It is reported that nearly 1 in 5 Americans are drinking excessively since the beginning of the pandemic. Addiction specialist Mike Diamond gives expert insight on what to look out for and where to go should you need help.
Mike Diamond is an acclaimed author, Guinness World Recorder Holder, renowned motivational speaker, TV personality, and well-known interventionist. His story is both informative and inspiring. Diamond’s journey to finding the absolute best version of himself took every ounce of his being to overcome drug and alcohol addiction. It was a process sixteen years in the making. Fortunately, Mike Diamond was able to share his powerful success story and teach us what it takes to change our lives.
I was born into an unhealthy environment that fostered unhealthy choices. I was born in Perth, Western Australia, and raised into a culture of “work hard, play hard,” which I took too literally. I started drinking while just entering my teen years. All we did at that age was play rugby, football, go to pubs and get into fistfights.
Later on, my drug habit formed when someone noticed I was looking a little sluggish at the gym. He offered me cocaine and I was instantly hooked. I went back a week later and bought some. It wasn’t much longer before I developed an addiction and started living this ongoing hardcore lifestyle. Eventually, I was at a certain point where I had become accustomed to it and became a high-functioning addict. Although I was achieving everything I’ve ever dreamed of–television, acting, Hollywood way of living–I still sensed the need to clean my act up.
I employed simple techniques to become sober and was hell-bent on achieving it. I took the initiative to attend an Alcoholics Anonymous meeting. Being surrounded by people trying to better themselves will encourage your own behavior and actions. In the same way, one will become a drug addict by hanging around addicts, I took that mantra and applied it to sobriety.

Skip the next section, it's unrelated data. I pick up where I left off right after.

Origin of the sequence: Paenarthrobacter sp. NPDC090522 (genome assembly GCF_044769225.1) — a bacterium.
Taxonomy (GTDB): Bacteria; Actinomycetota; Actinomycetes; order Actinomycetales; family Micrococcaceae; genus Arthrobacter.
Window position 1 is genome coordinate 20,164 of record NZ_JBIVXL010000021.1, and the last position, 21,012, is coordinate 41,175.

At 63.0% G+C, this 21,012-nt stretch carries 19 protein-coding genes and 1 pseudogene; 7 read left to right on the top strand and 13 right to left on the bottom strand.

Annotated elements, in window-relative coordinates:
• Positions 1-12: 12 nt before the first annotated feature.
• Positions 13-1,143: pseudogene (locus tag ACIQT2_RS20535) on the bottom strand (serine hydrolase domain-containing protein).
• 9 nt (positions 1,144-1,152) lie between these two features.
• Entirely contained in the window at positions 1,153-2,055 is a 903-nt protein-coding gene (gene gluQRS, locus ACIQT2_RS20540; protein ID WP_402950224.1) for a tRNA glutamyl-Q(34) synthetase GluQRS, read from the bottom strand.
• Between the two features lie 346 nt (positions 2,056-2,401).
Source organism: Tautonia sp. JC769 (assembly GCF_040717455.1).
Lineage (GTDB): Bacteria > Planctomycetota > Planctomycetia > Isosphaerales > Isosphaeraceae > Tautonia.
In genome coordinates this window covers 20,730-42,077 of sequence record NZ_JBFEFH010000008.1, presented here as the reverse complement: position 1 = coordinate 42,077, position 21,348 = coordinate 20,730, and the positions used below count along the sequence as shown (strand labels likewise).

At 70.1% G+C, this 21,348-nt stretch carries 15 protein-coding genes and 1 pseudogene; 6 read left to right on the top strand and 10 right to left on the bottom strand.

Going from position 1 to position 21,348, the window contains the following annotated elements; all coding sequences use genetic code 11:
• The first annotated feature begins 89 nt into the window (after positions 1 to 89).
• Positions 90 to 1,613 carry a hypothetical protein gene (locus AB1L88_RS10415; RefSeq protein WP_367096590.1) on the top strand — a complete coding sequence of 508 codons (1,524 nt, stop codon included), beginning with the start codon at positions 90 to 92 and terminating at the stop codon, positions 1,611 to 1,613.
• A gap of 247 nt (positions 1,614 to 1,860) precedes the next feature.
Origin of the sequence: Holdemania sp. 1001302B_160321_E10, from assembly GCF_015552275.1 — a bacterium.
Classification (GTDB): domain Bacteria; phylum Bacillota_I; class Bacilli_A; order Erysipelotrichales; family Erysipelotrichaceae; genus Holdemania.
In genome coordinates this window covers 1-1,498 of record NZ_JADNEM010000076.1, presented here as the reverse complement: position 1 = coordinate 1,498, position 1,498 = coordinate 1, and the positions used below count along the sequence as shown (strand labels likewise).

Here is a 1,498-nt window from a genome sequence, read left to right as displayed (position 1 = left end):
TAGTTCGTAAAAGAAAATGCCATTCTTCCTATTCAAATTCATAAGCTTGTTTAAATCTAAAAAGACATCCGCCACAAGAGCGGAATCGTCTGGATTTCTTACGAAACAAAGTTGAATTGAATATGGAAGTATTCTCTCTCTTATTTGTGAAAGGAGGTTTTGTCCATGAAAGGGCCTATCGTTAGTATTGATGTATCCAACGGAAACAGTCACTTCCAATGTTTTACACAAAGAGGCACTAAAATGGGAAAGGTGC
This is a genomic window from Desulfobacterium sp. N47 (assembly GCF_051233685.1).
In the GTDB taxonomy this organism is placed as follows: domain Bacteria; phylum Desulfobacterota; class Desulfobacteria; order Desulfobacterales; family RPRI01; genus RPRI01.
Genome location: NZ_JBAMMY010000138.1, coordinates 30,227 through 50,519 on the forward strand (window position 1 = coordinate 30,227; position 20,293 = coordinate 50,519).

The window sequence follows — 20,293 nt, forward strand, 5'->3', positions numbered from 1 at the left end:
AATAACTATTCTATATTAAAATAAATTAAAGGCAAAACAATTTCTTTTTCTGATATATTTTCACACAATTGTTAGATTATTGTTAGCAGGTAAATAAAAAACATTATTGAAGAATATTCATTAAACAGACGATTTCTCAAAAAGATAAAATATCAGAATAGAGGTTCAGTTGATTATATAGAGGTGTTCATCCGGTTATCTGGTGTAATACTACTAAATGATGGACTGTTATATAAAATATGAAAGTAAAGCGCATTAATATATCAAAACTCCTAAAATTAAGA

These people, some of them were sixteen years sober at the time, empowered me and I had no choice but to emulate their success. They pushed me towards this path to accomplish what I have today. As a goal-driven person, I set out to attend three AA meetings per day.
Once I achieved sobriety, I found myself using my experiences towards helping other addicts. At first, I didn’t intend to become a sober coach. Instead, I taught people to make empowered decisions through meditation and mindfulness. People naturally ended up triumphing over addictions.
However, one day I received a message asking for my assistance. I was asked to find someone who was in a dark place and reel them back in. I immediately packed my bags and took a flight to find them. It was a new mission that allowed me to really empathize with people that share our struggles.
People started referring me to others and I had one new assignment after the other. I learned that many people, from all backgrounds, can succumb to addiction. I found myself traveling across the nation, searching for people that needed my help. Sometimes, I stayed with the person for a few weeks to several months. That process really enabled me to surrender my ego and figure out what people needed to survive their everyday lives.
My advice for those struggling with addiction is to start by setting realistic goals. If you decide to make drastic changes from the get-go, you might overwhelm yourself. Try something attainable, like going without drinking for a month. From then on, ramp it up from there and see how else you can improve yourself. Ask yourself what you can work on, without making excuses. Only then can you find a path towards a more fulfilled and happier self.